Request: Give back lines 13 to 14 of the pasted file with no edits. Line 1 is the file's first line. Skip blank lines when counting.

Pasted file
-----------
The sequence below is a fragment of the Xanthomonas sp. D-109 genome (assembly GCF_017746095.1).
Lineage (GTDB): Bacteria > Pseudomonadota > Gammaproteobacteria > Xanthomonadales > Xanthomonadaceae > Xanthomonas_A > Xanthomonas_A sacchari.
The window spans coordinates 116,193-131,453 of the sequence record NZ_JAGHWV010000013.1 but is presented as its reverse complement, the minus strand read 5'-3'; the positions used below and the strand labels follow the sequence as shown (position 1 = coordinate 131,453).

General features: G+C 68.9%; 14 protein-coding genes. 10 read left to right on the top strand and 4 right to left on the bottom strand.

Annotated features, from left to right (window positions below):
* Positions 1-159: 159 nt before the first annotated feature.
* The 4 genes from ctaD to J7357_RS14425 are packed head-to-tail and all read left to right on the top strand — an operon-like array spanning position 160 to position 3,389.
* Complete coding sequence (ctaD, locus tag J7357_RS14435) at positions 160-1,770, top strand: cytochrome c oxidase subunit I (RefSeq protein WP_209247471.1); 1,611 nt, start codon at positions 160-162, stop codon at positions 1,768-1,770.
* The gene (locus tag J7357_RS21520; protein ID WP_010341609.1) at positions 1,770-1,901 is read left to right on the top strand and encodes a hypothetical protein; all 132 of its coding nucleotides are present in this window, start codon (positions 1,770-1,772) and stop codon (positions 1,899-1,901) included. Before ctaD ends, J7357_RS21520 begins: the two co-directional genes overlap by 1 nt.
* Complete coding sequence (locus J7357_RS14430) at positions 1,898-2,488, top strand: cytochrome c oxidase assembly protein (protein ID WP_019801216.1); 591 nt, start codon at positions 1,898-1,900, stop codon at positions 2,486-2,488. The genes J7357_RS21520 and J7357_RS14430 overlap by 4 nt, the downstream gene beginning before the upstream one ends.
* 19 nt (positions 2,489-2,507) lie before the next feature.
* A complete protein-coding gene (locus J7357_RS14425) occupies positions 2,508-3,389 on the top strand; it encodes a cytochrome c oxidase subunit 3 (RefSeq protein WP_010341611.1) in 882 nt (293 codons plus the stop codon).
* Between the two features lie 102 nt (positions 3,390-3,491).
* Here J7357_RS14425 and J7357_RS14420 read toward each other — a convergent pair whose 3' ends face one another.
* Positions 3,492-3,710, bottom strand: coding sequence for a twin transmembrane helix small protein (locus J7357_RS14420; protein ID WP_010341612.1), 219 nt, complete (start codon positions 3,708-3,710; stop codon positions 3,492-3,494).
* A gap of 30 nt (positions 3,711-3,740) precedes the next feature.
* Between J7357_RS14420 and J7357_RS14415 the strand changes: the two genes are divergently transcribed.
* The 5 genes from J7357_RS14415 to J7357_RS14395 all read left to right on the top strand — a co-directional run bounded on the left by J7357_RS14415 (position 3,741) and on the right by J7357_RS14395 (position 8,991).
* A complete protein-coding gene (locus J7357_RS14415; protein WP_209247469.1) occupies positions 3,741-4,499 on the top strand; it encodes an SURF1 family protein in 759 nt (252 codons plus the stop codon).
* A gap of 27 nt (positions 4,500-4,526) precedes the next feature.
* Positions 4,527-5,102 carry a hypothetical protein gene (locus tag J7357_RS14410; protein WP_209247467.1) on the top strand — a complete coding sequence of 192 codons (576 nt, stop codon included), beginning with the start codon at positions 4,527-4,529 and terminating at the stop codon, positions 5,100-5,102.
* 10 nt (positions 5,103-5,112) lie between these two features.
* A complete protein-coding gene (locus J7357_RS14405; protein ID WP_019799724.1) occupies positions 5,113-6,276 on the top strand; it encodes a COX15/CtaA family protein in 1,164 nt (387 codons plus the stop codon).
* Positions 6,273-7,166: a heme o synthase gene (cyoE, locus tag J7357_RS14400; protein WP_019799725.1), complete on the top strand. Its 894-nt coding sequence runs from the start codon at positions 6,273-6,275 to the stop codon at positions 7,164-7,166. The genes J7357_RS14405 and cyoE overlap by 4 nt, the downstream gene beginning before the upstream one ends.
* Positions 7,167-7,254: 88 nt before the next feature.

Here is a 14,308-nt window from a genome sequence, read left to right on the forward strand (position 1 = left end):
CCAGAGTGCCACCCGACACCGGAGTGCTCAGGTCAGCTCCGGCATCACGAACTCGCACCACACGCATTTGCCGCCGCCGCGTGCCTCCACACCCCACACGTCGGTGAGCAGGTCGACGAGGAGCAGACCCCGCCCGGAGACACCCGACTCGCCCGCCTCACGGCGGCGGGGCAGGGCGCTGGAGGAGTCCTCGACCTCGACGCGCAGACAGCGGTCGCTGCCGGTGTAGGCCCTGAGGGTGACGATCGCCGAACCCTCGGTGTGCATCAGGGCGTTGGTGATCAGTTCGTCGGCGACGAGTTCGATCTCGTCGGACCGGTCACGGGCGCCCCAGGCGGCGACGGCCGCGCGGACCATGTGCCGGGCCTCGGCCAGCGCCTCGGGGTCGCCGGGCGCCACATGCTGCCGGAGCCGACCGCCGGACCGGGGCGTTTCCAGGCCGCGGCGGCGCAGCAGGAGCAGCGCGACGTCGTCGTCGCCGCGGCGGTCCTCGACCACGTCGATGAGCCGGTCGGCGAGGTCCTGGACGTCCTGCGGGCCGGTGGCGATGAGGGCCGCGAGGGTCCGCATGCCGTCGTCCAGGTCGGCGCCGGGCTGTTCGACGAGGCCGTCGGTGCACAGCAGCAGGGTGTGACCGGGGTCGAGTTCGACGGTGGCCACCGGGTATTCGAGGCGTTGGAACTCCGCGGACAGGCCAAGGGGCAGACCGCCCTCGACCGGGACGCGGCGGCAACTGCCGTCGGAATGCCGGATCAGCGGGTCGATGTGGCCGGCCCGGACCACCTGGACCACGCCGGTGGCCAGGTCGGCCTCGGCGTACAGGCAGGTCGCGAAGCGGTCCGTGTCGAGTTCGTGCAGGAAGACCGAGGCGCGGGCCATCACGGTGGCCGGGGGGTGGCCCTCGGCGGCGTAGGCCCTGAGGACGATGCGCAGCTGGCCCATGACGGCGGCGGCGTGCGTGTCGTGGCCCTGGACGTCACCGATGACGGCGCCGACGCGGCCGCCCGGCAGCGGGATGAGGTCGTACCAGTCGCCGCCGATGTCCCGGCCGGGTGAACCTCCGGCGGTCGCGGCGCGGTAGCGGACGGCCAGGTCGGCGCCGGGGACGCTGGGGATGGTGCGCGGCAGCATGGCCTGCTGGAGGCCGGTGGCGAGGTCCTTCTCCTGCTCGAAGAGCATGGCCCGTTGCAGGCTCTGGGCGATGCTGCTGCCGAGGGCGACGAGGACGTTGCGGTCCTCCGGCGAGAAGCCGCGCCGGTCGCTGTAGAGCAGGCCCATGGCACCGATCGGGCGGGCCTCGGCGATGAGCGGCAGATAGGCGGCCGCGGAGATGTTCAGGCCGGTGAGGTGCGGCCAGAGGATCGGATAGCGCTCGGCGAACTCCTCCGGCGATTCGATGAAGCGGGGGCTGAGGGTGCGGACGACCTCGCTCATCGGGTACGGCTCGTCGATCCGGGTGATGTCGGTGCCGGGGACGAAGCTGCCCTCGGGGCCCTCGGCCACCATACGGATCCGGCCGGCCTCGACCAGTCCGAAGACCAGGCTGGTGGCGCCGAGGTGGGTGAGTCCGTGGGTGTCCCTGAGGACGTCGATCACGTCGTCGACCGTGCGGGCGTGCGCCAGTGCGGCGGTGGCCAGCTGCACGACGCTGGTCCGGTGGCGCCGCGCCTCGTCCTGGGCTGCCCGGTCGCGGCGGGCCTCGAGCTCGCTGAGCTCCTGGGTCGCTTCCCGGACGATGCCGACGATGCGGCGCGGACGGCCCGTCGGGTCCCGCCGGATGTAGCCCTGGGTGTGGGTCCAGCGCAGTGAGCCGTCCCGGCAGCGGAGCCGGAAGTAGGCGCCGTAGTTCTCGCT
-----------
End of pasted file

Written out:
* Between the two features lie 102 nt (positions 3,390-3,491).
* Here J7357_RS14425 and J7357_RS14420 read toward each other — a convergent pair whose 3' ends face one another.